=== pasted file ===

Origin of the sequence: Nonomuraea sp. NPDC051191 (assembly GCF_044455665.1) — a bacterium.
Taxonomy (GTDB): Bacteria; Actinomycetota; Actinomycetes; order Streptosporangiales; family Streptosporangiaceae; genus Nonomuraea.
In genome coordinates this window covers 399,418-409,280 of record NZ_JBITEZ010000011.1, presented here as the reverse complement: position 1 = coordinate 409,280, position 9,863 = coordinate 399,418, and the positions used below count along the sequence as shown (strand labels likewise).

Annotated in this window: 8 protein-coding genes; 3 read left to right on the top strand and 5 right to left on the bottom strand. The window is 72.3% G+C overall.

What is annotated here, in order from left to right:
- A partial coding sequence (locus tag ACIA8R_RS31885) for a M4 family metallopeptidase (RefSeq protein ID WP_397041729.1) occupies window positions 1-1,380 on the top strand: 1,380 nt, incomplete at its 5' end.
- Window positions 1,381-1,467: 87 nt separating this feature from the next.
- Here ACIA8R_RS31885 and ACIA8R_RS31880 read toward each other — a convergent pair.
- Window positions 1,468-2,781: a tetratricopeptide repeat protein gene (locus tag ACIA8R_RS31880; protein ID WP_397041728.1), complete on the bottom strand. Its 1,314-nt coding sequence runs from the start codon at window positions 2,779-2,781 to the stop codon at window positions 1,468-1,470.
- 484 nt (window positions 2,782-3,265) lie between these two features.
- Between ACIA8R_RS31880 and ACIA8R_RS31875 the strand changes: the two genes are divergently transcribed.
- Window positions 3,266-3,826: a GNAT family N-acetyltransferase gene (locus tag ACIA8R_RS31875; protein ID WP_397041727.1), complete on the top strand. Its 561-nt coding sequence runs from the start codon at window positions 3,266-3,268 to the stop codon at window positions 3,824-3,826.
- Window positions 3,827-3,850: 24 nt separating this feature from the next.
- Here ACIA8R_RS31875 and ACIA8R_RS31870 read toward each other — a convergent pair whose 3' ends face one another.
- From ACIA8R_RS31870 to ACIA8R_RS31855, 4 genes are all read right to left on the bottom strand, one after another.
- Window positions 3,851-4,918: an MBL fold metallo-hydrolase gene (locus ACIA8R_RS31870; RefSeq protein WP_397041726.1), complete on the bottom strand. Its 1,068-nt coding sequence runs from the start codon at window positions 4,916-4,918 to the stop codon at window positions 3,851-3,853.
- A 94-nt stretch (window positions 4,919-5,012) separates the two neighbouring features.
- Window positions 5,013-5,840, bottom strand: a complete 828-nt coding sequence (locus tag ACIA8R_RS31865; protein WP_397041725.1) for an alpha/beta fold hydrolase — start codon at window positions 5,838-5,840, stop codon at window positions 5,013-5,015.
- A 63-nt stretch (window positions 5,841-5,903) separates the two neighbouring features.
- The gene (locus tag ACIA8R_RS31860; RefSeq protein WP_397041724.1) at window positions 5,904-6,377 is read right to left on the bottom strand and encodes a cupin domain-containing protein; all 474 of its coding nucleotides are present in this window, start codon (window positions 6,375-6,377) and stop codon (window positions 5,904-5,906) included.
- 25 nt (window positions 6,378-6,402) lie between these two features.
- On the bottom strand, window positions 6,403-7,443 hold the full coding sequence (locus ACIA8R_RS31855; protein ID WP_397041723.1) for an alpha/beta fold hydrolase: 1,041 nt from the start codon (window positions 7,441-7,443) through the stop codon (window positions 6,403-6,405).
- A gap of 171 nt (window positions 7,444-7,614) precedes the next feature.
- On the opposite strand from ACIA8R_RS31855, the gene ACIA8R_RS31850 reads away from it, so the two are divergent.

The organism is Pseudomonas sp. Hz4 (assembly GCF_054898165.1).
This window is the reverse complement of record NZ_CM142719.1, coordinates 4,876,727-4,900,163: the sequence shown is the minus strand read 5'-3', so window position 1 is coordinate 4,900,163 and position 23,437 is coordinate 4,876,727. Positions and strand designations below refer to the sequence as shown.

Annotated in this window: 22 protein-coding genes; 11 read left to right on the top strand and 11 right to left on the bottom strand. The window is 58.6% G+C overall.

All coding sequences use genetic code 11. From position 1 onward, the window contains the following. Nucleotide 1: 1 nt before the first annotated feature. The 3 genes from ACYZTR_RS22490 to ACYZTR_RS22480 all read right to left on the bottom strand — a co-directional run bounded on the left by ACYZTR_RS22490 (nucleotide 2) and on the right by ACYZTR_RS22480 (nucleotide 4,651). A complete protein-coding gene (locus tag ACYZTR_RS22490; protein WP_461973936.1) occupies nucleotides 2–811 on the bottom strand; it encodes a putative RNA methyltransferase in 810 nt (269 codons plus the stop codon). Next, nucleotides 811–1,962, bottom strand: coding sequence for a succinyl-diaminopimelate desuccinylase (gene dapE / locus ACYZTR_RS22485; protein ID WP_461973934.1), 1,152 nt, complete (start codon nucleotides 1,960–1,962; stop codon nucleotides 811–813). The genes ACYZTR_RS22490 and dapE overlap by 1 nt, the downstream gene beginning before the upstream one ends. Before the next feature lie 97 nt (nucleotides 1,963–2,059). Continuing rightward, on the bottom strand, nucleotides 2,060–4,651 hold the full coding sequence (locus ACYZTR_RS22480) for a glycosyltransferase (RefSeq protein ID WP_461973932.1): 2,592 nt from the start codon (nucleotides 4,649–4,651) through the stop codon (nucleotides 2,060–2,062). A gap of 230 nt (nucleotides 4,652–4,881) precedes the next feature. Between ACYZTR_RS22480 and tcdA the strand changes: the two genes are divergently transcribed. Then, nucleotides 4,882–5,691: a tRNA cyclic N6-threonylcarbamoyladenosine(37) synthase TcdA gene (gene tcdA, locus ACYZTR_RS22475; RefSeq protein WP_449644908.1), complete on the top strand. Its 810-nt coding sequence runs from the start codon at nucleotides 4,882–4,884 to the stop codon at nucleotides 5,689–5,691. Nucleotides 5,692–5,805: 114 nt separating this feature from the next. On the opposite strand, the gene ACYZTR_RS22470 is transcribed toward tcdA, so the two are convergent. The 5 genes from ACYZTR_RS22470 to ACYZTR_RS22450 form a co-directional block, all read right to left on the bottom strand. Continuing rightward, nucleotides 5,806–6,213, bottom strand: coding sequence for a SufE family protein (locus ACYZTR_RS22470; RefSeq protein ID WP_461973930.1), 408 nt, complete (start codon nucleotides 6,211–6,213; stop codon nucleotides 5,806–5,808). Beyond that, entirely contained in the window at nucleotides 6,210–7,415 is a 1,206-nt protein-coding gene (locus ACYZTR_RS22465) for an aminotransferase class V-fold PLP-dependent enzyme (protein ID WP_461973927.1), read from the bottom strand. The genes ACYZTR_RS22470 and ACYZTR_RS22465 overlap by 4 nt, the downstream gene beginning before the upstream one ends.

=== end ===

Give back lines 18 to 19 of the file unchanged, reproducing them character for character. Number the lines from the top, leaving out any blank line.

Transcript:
- Window positions 5,013-5,840, bottom strand: a complete 828-nt coding sequence (locus tag ACIA8R_RS31865; protein WP_397041725.1) for an alpha/beta fold hydrolase — start codon at window positions 5,838-5,840, stop codon at window positions 5,013-5,015.
- A 63-nt stretch (window positions 5,841-5,903) separates the two neighbouring features.